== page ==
Sculptor Gregory Ryan Asks Preservation Board to Save MARABAR

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MARABAR Letters of Support

Sculptor Gregory Ryan Asks Preservation Board to Save MARABAR

Sculptor Gregory Ryan Asks Preservation Board to Save MARABAR
May 26, 2020
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On May 18, 2020, Gregory Ryan, sculptor and artist, wrote the following letter to the D.C. Historic Preservation Review Board (HPRB) concerning plans that would demolish the sculpture MARABAR at the National Geographic headquarters in Washington, D.C. Completed in 1984, MARABAR is the work of celebrated artist Elyn Zimmerman, who recently spoke with TCLF about her career and the National Geographic commission in particular. After officially listing the National Geographic headquarters in its Landslide program for threatened cultural landscapes and landscape features, TCLF also requested that the HPBR revisit the case in light of information that the review board lacked when it rendered its initial decision.

 

 

I am writing to express my strong objections to the demolition of MARABAR, a cultural and preeminent sculpture garden that has been a prominent and important landmark at the National Geographic Society (“the Society”) since its construction in 1984. I first visited MARABAR in 1985 and have ever since appreciated its beauty and elegance. It is truly an architectural landmark, and it is essential that it be preserved.

When the National Geographic Society revealed its plans to overhaul the main entrance plaza to its designed Washington, D.C., campus last summer to build a “pavilion,” MARABAR was not included. Elyn Zimmerman quite reasonably expected that MARABAR would be preserved, not intentionally destroyed. It is noteworthy that neither Hickok Cole nor the Society have commented on the sculpture’s destruction to the media.

For some reason unknown to me, the Post has refused to report on the important issue. That said, others have condemned the destruction of MARABAR. including the Art Newsletter, Architects Journal, and the New York Times.

The Cultural Landscape Foundation implored the concerned public to contact D.C.’s Historic Preservation Review Board, urging them to “revisit the plans for the new pavilion in order to take a full account of its effect on the sculpture.”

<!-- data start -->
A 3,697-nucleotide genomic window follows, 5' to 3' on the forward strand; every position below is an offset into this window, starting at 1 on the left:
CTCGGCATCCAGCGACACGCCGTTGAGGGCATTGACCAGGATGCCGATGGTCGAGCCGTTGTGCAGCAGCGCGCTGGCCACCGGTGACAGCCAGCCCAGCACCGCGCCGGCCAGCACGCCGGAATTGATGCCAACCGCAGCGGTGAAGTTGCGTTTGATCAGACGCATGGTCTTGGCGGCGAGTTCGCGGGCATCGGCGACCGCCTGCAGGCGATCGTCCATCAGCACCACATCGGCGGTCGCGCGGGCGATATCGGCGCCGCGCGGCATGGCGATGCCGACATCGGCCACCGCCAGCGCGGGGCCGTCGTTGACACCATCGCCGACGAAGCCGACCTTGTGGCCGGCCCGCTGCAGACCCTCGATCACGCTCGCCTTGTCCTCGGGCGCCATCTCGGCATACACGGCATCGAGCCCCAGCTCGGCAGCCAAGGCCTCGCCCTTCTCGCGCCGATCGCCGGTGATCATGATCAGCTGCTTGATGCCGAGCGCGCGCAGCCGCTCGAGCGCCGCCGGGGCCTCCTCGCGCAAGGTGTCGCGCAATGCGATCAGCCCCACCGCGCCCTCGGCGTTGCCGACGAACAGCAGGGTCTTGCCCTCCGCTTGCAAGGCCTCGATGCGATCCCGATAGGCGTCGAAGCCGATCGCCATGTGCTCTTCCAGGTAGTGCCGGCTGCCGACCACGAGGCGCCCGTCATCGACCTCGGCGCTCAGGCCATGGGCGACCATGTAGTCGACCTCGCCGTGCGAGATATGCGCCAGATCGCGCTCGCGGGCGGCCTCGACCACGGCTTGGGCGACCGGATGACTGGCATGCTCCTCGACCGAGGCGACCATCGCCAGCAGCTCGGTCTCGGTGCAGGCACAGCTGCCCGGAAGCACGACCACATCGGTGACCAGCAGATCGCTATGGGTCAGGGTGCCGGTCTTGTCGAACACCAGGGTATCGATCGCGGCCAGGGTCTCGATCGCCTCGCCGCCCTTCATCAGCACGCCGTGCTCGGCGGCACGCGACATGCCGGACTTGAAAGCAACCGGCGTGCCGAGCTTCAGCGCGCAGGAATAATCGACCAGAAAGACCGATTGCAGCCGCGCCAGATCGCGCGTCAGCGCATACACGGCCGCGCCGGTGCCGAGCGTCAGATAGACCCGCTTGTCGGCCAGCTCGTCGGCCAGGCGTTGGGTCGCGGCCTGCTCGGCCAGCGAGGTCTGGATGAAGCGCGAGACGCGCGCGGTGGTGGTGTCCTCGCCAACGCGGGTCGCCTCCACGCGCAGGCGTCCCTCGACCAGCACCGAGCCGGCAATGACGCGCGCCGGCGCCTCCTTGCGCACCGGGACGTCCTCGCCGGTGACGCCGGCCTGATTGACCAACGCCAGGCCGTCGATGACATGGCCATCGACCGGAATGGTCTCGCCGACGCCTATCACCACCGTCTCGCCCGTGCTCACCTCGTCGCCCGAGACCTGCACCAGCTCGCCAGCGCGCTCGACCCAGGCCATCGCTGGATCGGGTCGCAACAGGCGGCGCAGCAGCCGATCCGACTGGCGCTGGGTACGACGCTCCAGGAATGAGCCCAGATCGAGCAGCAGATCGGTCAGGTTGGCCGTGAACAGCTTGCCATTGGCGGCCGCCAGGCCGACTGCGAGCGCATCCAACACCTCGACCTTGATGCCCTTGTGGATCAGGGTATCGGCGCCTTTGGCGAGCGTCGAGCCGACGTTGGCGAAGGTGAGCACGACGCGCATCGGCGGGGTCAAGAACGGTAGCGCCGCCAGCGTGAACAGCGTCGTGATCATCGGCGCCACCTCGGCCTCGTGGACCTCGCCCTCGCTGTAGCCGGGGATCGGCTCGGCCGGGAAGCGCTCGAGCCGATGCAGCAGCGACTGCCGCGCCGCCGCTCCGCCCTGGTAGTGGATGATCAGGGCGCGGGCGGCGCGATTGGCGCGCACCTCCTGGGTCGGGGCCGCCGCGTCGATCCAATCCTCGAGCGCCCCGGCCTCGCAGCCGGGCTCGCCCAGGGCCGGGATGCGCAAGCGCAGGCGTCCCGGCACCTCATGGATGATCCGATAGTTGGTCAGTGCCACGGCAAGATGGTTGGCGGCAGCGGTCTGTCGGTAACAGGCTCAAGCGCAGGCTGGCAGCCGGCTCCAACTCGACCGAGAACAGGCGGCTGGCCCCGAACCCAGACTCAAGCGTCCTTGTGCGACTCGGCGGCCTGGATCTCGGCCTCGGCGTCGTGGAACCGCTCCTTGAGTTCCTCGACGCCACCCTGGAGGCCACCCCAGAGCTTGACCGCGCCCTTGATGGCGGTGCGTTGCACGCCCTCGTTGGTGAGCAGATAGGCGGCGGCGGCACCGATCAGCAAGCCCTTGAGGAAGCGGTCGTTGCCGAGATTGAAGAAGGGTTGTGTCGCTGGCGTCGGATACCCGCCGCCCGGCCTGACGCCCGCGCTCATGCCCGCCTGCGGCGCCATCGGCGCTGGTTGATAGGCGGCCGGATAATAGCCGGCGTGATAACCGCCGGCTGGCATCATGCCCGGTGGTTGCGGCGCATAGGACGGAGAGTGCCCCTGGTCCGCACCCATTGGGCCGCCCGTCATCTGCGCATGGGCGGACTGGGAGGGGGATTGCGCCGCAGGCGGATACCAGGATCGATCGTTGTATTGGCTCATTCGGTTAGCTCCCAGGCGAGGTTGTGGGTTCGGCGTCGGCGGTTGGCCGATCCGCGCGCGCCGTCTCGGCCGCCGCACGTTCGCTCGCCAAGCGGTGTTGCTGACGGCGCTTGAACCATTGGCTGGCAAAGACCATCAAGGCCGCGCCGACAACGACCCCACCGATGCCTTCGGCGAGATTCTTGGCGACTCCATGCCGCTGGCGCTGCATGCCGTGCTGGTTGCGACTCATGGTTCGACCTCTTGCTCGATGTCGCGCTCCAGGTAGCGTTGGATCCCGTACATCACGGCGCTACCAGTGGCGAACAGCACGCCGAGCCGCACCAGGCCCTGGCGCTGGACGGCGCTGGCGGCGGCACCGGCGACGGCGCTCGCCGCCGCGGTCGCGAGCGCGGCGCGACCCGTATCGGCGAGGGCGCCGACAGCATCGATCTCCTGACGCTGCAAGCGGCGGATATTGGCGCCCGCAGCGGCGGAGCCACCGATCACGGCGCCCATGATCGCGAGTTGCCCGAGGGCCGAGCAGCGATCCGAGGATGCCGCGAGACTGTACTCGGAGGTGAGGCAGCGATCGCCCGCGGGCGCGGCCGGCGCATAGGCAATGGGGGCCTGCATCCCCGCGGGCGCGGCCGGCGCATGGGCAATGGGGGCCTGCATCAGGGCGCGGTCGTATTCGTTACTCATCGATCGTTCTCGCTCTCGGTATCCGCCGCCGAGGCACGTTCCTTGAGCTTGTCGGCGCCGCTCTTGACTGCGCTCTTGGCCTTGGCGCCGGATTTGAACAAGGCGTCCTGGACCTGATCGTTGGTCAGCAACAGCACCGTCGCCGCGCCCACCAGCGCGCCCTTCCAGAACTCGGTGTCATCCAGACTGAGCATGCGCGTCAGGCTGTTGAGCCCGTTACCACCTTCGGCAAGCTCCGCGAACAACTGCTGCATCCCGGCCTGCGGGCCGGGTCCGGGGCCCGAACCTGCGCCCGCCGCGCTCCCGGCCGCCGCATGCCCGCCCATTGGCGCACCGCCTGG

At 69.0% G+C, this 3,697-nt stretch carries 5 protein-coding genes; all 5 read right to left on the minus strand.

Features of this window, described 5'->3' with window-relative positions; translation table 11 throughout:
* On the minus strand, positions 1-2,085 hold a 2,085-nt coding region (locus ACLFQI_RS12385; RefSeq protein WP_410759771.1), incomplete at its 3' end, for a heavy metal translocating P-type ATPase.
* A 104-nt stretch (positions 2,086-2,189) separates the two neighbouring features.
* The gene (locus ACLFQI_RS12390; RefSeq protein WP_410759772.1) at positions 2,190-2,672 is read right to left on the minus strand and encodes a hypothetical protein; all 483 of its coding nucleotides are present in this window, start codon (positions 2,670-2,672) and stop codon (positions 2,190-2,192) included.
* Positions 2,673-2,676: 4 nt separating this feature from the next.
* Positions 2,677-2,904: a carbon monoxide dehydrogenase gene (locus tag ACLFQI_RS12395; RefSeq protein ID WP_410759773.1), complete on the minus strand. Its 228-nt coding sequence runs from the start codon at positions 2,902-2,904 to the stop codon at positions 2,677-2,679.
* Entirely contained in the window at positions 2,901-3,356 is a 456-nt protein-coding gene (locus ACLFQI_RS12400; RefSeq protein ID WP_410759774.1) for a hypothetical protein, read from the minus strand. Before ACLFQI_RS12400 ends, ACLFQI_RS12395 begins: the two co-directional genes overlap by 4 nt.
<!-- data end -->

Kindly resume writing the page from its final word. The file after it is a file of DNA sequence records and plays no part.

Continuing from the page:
I am one of many who ask the Board to do so and preserve MARBAR, whose creation is evocative of the Barabar Caves in India, referred to as the Marabar Caves in EM Forster’s landmark novel, “A Passage to India”, a work of great resonance and the creator’s vision of that site.

The situation here is identical to the Frick Gallery’s request to the NY Preservation Commission to destroy Mr. Frick’s landmark garden adjacent to the Frick mansion. The NY arts community rose up as one, and permission to build an annex and destroy the garden was denied by the New York Cultural Commission. Surely you can do the same for MARABAR.

Mr. Childs has urged the board to “preserve her [Zimmerman’s] sculpture as part of whatever modifications are being contemplated." I concur.

To destroy MARABAR would be an act of civic vandalism by the Society and its collaborator Hickok Cole.

Neither the Board nor Hickok Cole has responded to numerous requests for comments, in effect “stonewalling” the press, the Board, and the public. That in and of itself is an utter disgrace.
The Board did relay to the Times that the absence of MARABAR in the plaza redesign was intentional and not some sort of egregious oversight, in response no doubt to a Preservation Board member who indicated he was never told of MARABAR’s destruction. That is unethical and an opaque response by the Society.

Zimmerman herself indicated to the Architect’s Journal that she “has also made clear her displeasure with the idea of her work being removed from the site," and, per the Times, “did not take it seriously at first because so much work had gone into preparing the site for its installation” when she first got wind of a potential plaza redesign in 2017.”

“The largest of those boulders weighs a quarter of a million pounds,” she explained to the Times, expressing concern with how cumbersome, not to mention potentially damaging to the surrounding buildings, it will be to remove and relocate the boulders while keeping them fully intact. “They’re going to have to dynamite the thing.”

We have had enough destruction over the past 60 years... Penn Station and numerous other significant structures.

MARABAR is an immensely important sculpture. Its destruction because the Society’s Board finds it inconvenient is unacceptable.

MARABAR is in a historic district. It is of immense importance to Washington and the world community. The Society has preserved other historic structures on its campus, such as Hubbard Hall.


I ask that MARABAR be added to the DC historic Register as a site deserving of preservation and deny the application of the Society for its destruction.

Thank you.

Gregory E Ryan